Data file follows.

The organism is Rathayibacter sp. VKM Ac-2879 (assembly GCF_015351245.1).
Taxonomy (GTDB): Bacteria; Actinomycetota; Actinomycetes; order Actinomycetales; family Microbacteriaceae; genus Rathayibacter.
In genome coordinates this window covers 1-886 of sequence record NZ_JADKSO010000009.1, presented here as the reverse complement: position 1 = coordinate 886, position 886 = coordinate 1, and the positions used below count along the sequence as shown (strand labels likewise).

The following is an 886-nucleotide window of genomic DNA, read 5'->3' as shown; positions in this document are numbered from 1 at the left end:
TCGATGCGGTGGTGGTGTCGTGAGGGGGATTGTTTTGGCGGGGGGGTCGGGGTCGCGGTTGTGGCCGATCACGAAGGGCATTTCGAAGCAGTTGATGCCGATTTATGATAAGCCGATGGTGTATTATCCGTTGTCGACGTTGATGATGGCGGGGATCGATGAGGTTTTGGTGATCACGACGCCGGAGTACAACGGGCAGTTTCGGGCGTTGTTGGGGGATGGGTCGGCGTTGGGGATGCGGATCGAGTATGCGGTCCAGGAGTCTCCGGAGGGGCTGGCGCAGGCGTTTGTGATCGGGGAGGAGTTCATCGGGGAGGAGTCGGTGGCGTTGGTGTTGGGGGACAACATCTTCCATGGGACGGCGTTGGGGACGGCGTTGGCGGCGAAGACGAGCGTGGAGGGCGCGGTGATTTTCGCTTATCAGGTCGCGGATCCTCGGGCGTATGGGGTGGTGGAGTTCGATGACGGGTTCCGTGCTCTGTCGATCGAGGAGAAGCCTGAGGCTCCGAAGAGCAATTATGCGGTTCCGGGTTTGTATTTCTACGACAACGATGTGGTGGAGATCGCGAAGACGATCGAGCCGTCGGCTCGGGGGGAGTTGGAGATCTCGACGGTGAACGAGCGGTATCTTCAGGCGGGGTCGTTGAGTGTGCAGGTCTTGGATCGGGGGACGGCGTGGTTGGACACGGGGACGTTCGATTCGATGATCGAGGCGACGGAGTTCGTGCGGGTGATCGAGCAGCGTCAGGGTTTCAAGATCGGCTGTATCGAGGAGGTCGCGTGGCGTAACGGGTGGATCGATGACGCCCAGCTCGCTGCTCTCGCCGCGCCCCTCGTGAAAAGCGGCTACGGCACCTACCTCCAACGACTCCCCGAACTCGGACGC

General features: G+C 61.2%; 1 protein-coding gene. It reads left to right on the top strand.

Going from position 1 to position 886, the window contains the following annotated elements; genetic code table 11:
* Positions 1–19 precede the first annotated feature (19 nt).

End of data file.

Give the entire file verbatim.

The organism is Rathayibacter sp. VKM Ac-2879 (assembly GCF_015351245.1).
Taxonomy (GTDB): Bacteria; Actinomycetota; Actinomycetes; order Actinomycetales; family Microbacteriaceae; genus Rathayibacter.
In genome coordinates this window covers 1-886 of sequence record NZ_JADKSO010000009.1, presented here as the reverse complement: position 1 = coordinate 886, position 886 = coordinate 1, and the positions used below count along the sequence as shown (strand labels likewise).

The following is an 886-nucleotide window of genomic DNA, read 5'->3' as shown; positions in this document are numbered from 1 at the left end:
TCGATGCGGTGGTGGTGTCGTGAGGGGGATTGTTTTGGCGGGGGGGTCGGGGTCGCGGTTGTGGCCGATCACGAAGGGCATTTCGAAGCAGTTGATGCCGATTTATGATAAGCCGATGGTGTATTATCCGTTGTCGACGTTGATGATGGCGGGGATCGATGAGGTTTTGGTGATCACGACGCCGGAGTACAACGGGCAGTTTCGGGCGTTGTTGGGGGATGGGTCGGCGTTGGGGATGCGGATCGAGTATGCGGTCCAGGAGTCTCCGGAGGGGCTGGCGCAGGCGTTTGTGATCGGGGAGGAGTTCATCGGGGAGGAGTCGGTGGCGTTGGTGTTGGGGGACAACATCTTCCATGGGACGGCGTTGGGGACGGCGTTGGCGGCGAAGACGAGCGTGGAGGGCGCGGTGATTTTCGCTTATCAGGTCGCGGATCCTCGGGCGTATGGGGTGGTGGAGTTCGATGACGGGTTCCGTGCTCTGTCGATCGAGGAGAAGCCTGAGGCTCCGAAGAGCAATTATGCGGTTCCGGGTTTGTATTTCTACGACAACGATGTGGTGGAGATCGCGAAGACGATCGAGCCGTCGGCTCGGGGGGAGTTGGAGATCTCGACGGTGAACGAGCGGTATCTTCAGGCGGGGTCGTTGAGTGTGCAGGTCTTGGATCGGGGGACGGCGTGGTTGGACACGGGGACGTTCGATTCGATGATCGAGGCGACGGAGTTCGTGCGGGTGATCGAGCAGCGTCAGGGTTTCAAGATCGGCTGTATCGAGGAGGTCGCGTGGCGTAACGGGTGGATCGATGACGCCCAGCTCGCTGCTCTCGCCGCGCCCCTCGTGAAAAGCGGCTACGGCACCTACCTCCAACGACTCCCCGAACTCGGACGC

General features: G+C 61.2%; 1 protein-coding gene. It reads left to right on the top strand.

Going from position 1 to position 886, the window contains the following annotated elements; genetic code table 11:
* Positions 1–19 precede the first annotated feature (19 nt).